Because I don’t think God does.

This subject piggyback’s off another blog I read a few of days ago entitled simply, Sodom.

So where do we get off thinking Sodom was destroyed for homosexuality? Well, if you have narrowness of vision, it begins and ends with Genesis 19:4-11.

Really.AmyPoehlerBut let’s go back for a moment to Genesis 18:20. “And the Lord said, ‘The outcry of Sodom and Gomorrah is indeed great, and their sin is exceedingly grave.’”

At this point, God reveals His plan to destroy the cities to His friend Abraham, who negotiates with God that if He finds even ten righteous among the city, God will not destroy it.

Enter two angels at the city gate; Lot sees them and bows down to them “with his face to the earth.” (Genesis 19:1) Lot invites the two gentlemen to his home to dine and spend the night. Here, the “all important” Genesis 19:4-11 relays the story of all the village men of Sodom, young and old, who come to Lot’s house to terrorize these visitors.

This is not about sex or relationship; this is about rape and violence. When Lot refused to hand over his visitors, he offered them his daughters to assuage their vicious craving. This wasn’t lust; it was greed. Men were worth more, and Lot offered them his possessions of lesser value to protect his celestial guests.

Now, in 19:13 the angels tell Lot to gather his family and take them out of the city because it will be destroyed. Why? “Because the outcry against its people has become great before the Lord, and the Lord has sent us to destroy it.”

Please now, those of you ready to jump the gun and declare the sin: it is still not defined by God or the angels!

Ah, but now we come to Ezekiel.

Ezekiel 16:15-17:24 is all about being unfaithful to God – it’s about breaking the Old Testament Covenant God established with Moses. Israel continually turned away from God, looking for reasons to abandon trust with Him. In this passage, God uses the terms whore, whoring, prostitute or adulterous over 20 times. It has nothing to do with sex. It has to do with turning back to idol worship when God gave them everything. God defines the sin for which Sodom’s was destroyed – and it isn’t what you think.

In addition, God says unfaithfulness is worse than anything Sodom may have done. (emphasis mine)

“As I live,” declares the Lord God, “your sister Sodom and her daughters have not done as you and your daughters have done. Behold, this was the guilt of your sister Sodom: she and her daughters had pride, excess of food, and prosperous ease, but did not aid the poor and needy. They were haughty and did an abomination before me. So I removed them when I saw it.” (Ezekiel 16:48-50)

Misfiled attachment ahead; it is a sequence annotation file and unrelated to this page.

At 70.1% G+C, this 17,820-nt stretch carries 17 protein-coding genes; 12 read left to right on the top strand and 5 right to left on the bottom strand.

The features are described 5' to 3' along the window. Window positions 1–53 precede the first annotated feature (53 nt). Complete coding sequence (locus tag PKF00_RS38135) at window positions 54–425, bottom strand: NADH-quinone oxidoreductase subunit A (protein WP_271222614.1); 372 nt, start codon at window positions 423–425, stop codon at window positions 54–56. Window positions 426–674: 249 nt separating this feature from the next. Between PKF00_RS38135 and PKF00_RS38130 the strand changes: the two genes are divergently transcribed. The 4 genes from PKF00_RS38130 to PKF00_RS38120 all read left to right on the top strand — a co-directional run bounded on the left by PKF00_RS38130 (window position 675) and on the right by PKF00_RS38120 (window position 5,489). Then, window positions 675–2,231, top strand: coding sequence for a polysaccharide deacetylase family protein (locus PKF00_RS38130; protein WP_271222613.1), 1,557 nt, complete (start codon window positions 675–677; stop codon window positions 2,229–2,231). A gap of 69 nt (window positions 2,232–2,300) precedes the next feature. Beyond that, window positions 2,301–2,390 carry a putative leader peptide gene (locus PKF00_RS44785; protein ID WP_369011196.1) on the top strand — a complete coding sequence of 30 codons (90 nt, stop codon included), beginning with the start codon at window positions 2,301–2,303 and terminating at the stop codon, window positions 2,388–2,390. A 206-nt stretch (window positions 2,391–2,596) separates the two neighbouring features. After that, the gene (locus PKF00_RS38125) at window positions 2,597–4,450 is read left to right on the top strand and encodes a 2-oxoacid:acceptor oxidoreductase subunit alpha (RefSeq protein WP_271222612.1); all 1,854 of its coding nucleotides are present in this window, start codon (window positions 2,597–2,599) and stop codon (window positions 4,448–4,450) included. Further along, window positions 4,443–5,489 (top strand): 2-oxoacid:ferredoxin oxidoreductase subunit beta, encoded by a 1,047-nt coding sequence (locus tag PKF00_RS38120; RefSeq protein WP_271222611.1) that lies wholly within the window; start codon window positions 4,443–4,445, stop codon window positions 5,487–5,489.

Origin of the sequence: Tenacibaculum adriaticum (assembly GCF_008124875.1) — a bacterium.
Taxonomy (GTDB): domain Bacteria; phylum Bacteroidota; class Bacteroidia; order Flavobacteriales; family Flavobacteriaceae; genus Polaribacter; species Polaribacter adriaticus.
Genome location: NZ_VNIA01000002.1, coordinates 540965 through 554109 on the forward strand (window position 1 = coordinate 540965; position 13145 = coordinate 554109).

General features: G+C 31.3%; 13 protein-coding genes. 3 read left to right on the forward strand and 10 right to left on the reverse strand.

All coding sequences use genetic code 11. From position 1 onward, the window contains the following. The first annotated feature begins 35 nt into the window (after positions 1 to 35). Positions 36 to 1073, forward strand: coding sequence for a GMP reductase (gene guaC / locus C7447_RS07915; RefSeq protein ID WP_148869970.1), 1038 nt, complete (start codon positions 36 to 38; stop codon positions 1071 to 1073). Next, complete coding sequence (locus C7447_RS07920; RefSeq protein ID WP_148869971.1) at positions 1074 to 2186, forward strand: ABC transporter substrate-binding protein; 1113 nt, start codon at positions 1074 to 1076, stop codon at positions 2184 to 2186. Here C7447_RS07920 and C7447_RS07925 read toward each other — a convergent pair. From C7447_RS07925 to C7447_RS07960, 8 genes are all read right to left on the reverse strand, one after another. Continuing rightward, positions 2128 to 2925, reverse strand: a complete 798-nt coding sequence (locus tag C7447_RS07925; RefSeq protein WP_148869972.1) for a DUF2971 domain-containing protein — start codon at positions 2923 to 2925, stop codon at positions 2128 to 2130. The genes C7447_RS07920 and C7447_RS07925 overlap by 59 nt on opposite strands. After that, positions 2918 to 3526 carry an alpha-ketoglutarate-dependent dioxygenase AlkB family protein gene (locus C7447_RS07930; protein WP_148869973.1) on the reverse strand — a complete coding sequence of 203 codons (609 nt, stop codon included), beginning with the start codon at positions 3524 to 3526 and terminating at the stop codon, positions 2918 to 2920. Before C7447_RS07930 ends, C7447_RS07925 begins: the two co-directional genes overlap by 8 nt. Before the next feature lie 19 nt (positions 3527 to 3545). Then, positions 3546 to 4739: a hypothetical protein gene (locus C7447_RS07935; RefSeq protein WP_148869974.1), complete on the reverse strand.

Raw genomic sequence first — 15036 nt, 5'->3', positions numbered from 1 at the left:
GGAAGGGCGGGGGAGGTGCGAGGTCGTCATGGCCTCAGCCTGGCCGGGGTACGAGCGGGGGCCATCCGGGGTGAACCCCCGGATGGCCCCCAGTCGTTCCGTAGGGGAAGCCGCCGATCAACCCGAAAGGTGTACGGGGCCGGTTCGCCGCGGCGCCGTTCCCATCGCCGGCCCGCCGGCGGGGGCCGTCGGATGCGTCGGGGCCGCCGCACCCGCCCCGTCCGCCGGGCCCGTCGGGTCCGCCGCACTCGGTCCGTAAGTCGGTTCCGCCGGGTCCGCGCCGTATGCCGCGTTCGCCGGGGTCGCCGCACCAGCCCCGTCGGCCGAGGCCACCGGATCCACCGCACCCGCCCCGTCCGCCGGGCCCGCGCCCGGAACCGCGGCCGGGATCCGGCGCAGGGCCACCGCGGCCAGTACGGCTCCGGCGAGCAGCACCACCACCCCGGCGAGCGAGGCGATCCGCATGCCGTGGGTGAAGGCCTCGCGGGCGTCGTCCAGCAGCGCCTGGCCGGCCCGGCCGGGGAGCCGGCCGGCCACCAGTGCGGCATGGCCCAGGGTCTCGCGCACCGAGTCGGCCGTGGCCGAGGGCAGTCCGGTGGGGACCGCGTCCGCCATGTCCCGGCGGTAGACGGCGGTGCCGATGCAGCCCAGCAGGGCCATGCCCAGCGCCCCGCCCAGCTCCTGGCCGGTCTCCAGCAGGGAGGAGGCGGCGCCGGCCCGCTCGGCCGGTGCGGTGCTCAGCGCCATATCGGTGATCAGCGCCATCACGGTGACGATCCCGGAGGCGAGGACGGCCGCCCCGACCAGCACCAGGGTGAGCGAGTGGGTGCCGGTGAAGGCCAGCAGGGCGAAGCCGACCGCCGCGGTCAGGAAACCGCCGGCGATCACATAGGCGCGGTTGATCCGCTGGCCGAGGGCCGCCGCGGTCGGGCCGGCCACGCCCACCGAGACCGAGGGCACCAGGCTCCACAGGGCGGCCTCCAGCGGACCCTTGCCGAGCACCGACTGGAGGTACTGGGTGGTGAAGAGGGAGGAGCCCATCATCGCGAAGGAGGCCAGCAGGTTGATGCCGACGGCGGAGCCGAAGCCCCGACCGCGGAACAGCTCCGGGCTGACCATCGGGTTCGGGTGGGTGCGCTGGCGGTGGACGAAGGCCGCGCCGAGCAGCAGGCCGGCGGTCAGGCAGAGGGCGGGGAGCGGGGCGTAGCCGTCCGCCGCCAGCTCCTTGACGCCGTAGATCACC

I mean, gosh – God didn’t even think enough about the “abomination” to name it. Like it was almost an afterthought. So what does God name as the guilt of Sodom?

Pride.

Excess of food of wealth but not aiding the poor and needy.

And THIS, God declares, was not as sinful as idol worship. As breaking faith. As not trusting He will wholly and completely love and care for you. Grant you grace and mercy when you need it. Give you comfort, compassion and connection to His heart.

See – Jesus was God come to life in human form. Jesus was the personification of the Father. (“I and the Father are one.” John 10:30)

He told us what’s most important: ‘“You shall love the Lord your God with all your heart, and with all your soul, and with all your mind.’ This is the greatest and first commandment. And a second is like it: ‘You shall love your neighbour as yourself.’ On these two commandments hang all the law and the prophets.” (Matthew 22:37-40)

He said, Love one another as I have loved you.” (John 13:34)

He said, By this all people will know you are my disciples if you have love for one another.” (John 13:35)

As His disciple John said, Let us not love in word or talk, but in deed and in truth.” (1 John 3:18)

This message of love and hope also posted on Susan Irene Fox